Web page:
System Startup And Inoculation Time
Is when you fill the system with clean water and introduce fish and nitrifying bacteria to begin the nitrification cycle which powers plant growth. Here are three simple ways to do it:
|Inoculating the system with a $42 gallon of nitrifying bacteria can save you 3 months of startup time. We had nitrites three days after, nitrates five days after, and were planting in this system six days after this photo was taken. Note: we have had reports of “bad” batches of nitrifying bacteria, so if no nitrates nor nitrates show up a week after inoculation, and your water temperature is 65 degrees F or warmer, and you are using those sensitive test strips that test down to 0.5 ppm nitrites and 1 ppm nitrates, you can safely conclude you need another jug!|
|Another way to inoculate your new system is by putting “inoculator plants” from another aquaponics system into it; just bring a raft or two from another system and put them into the new system’s troughs. The only potential problem is that you can bring in other things from the donor/inoculant aquaponic system such as duckweed, crawfish eggs, snail eggs, and so on. Check out the “donor” system first to make sure there’s nothing there you don’t want!|
|Yet another effective way to inoculate your new system is simply by putting water from another aquaponics system into it. Larry Yonashiro of Aquaponics No Ka Oi on the island of Maui, inoculating this system with “living water” AND mosquito fish, from his own system of the same size. There are probably millions of the bacteria in this single gallon of his system’s water! There’s also an awesome aquaponic bok choy harvesting video Larry and Patty made at this YouTube address: https://www.youtube.com/watch?v=qz_GqBr1rac .|
How Inoculation And Nitrification Works:
We will tell you how to inoculate and startup your system (means getting the nitrification cycle started) in three simple paragraphs. If you follow instructions to the letter, everything will work fine. However, three paragraphs can’t possibly cover all the ways startup can get difficult, especially the ways that are out of your control. So first we’ll give you those three paragraphs, then we’ll fill a few pages with the things you might have to deal with, along with simple ways to avoid these difficulties.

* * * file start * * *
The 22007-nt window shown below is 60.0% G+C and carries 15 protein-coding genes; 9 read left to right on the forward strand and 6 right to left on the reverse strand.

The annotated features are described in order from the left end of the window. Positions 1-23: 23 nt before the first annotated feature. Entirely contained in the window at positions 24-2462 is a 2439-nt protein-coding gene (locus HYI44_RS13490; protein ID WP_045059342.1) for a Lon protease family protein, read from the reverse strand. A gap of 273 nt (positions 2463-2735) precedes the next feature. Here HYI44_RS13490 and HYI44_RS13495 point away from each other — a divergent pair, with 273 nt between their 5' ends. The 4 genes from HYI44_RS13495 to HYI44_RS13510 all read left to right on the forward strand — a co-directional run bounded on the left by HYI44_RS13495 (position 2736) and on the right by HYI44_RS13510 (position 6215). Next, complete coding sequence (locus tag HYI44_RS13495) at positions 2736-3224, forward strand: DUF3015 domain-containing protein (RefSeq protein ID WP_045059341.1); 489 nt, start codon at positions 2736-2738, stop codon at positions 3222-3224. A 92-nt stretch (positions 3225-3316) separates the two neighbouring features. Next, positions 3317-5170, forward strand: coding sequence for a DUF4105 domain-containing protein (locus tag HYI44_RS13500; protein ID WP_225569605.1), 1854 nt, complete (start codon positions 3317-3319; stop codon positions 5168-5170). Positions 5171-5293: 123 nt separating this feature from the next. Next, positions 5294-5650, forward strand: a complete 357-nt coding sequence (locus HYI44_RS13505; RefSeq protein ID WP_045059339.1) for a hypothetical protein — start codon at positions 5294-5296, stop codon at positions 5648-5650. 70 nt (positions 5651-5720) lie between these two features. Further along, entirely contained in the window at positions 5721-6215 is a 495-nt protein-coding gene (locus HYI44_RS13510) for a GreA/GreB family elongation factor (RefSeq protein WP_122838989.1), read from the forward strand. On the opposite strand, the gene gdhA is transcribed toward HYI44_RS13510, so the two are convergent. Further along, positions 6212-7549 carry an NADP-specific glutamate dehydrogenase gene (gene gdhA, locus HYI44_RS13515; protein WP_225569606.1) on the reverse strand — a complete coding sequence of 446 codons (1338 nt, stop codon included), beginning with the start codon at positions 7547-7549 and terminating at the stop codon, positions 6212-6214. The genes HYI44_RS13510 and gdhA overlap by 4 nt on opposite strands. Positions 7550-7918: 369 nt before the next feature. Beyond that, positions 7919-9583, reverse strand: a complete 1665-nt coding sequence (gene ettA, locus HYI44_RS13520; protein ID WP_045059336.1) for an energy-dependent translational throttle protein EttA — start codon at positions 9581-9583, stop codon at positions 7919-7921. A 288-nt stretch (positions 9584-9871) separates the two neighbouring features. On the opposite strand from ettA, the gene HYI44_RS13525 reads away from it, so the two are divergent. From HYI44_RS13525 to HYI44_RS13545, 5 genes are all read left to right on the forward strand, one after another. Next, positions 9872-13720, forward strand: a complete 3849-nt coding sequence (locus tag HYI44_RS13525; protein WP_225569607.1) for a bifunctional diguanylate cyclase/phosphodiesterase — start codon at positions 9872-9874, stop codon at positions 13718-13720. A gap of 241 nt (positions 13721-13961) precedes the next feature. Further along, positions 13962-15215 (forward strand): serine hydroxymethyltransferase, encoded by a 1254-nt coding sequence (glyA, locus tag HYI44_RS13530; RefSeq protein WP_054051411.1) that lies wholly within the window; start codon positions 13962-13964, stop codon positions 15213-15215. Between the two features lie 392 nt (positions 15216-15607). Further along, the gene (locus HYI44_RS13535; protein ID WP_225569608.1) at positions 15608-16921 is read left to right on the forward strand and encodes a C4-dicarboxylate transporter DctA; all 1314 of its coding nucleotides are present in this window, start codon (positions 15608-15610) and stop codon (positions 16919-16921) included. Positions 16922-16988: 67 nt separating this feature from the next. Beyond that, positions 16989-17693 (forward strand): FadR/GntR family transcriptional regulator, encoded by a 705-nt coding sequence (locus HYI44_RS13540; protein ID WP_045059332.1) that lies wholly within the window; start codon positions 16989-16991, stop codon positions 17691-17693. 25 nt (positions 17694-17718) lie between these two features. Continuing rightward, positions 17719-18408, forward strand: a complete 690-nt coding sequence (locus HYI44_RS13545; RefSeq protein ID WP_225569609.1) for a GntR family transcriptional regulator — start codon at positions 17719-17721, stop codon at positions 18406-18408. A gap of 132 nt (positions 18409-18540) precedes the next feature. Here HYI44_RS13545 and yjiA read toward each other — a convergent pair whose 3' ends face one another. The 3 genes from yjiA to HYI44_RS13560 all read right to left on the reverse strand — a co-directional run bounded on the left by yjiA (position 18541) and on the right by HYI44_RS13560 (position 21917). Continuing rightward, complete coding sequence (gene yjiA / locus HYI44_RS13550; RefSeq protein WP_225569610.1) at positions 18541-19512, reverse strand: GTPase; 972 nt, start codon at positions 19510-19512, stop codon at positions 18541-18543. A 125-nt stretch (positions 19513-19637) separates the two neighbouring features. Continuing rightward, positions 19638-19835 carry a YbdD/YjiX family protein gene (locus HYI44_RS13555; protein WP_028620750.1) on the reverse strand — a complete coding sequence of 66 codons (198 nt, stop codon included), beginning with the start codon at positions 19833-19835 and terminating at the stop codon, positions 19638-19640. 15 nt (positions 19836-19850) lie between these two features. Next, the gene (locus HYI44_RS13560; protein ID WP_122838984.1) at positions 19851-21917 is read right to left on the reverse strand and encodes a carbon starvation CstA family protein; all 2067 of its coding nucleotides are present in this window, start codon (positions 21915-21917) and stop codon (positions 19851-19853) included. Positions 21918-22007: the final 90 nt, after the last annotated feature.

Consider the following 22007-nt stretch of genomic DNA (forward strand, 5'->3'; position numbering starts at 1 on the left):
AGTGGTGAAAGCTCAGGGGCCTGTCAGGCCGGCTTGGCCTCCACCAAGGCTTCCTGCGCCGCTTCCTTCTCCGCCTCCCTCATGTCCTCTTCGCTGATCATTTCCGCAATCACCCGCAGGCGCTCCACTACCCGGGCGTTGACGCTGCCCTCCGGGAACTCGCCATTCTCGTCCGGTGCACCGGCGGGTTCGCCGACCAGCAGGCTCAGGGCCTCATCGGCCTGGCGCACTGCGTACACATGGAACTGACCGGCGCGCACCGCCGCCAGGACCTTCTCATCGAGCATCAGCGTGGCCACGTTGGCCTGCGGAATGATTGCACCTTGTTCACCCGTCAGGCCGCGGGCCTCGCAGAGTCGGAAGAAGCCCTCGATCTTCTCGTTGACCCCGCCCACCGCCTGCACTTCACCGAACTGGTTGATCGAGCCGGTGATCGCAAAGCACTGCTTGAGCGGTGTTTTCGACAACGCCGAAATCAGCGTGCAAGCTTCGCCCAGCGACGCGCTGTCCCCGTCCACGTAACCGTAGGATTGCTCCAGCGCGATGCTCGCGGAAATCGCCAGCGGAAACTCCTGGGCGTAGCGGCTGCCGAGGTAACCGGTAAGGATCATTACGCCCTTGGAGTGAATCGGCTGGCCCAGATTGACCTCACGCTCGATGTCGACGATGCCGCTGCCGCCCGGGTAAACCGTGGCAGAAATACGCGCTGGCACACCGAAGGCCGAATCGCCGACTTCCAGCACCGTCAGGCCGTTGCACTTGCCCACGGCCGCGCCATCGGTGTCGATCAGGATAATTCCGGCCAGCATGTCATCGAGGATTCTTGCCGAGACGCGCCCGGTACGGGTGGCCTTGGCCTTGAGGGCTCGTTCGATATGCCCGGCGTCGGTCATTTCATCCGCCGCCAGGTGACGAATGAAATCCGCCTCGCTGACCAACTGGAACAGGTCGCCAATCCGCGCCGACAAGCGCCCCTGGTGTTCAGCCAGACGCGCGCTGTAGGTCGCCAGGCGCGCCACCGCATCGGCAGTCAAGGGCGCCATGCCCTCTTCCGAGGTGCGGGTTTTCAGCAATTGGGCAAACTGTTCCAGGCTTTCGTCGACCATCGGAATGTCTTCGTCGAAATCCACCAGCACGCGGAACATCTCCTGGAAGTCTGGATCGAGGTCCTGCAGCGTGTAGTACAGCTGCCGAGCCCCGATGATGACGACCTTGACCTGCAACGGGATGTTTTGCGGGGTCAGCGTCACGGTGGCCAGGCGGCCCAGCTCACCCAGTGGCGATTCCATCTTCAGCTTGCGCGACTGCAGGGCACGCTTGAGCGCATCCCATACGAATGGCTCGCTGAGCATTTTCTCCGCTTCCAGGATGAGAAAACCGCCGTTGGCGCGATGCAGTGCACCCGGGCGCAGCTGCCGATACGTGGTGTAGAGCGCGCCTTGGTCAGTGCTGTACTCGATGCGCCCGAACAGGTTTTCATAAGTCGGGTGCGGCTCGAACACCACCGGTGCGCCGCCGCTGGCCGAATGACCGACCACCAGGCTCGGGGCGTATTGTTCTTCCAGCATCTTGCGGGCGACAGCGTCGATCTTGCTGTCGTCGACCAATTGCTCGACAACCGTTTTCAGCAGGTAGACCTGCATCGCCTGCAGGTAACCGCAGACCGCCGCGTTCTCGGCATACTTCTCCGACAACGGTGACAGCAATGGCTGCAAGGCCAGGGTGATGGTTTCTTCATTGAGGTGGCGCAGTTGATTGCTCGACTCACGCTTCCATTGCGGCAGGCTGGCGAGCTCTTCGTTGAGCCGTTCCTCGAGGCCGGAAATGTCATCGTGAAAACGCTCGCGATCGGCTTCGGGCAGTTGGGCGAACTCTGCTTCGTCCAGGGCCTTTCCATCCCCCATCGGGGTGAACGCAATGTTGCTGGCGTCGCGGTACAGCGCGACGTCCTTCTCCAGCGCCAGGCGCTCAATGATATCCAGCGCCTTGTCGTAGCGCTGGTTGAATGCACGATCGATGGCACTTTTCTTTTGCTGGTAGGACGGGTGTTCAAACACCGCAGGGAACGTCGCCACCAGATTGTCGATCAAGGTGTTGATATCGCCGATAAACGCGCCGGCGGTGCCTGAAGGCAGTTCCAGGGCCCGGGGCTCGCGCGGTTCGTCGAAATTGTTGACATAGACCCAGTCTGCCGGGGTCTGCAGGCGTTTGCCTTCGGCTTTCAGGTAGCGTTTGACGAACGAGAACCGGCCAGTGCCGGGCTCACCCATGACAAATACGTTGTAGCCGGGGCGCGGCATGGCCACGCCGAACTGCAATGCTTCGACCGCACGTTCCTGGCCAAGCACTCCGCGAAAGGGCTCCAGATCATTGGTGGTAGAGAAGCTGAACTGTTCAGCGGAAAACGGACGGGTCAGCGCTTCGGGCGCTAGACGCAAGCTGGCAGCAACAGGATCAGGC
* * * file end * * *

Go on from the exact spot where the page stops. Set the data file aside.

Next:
- If you just fill your aquaponic system with water and put fish in it, it will start up all by itself. You can’t prevent it from starting up unless you do something really dumb. To start it sooner (so you have vegetables to eat sooner) simply “inoculate” it with some of the nitrifying bacteria that occur naturally in aquaponics water to begin nitrification. You can buy these from a mail-order company such as Aquatic EcoSystems (877-347-4788, on the web at AquaticEco.com), or at a local aquarium store. Don’t believe their salesman when they tell you “how much you need”. We were told we needed a gallon per 1,000 gallons of system water, yet we started up a 24,000 gallon aquaponics system quite nicely with a single $42 gallon of bacterial inoculant (24 of those would have been $1,800 with the shipping!).
- We recommend operating your system with 0.3 pounds of fish per square foot of raft area or media bed. However, we suggest starting your system with 10-20% or so of this recommended operating amount of fish. There are two reasons for this: first, it is difficult and/or expensive to just buy a large amount (by weight) of live fish. Second, until your nitrifying bacteria get well established and numerous, you do not want to inject too much ammonia into your system, which is what “too many fish” will do. Ammonia levels of 3 ppm or over in your water will slow down or stop nitrification (and your system startup) in its tracks, because the nitrifying bacteria in your inoculant are inhibited by too much ammonia, even though it’s their “food”.
- Although there are some nitrifying bacteria present in the water itself, these bacteria are primarily “surface colonizers”, which means that they live in colonies on solid surfaces; this is sometimes called a “biofilm”. There is a limited amount of surface area for them to colonize in your brand-new aquaponics system, and as a result, there is a limited amount of bacteria; and a limited amount of nitrification can occur because they can only process a small amount of ammonia. But, as you put baby plants into your system during startup, you are adding a tremendous amount of surface area (the bacteria colonize their roots too!), and as your plants grow and increase their root area, the bacteria colonize them and increase exponentially until there are zillions of them, and they can handle an incredible amount of ammonia.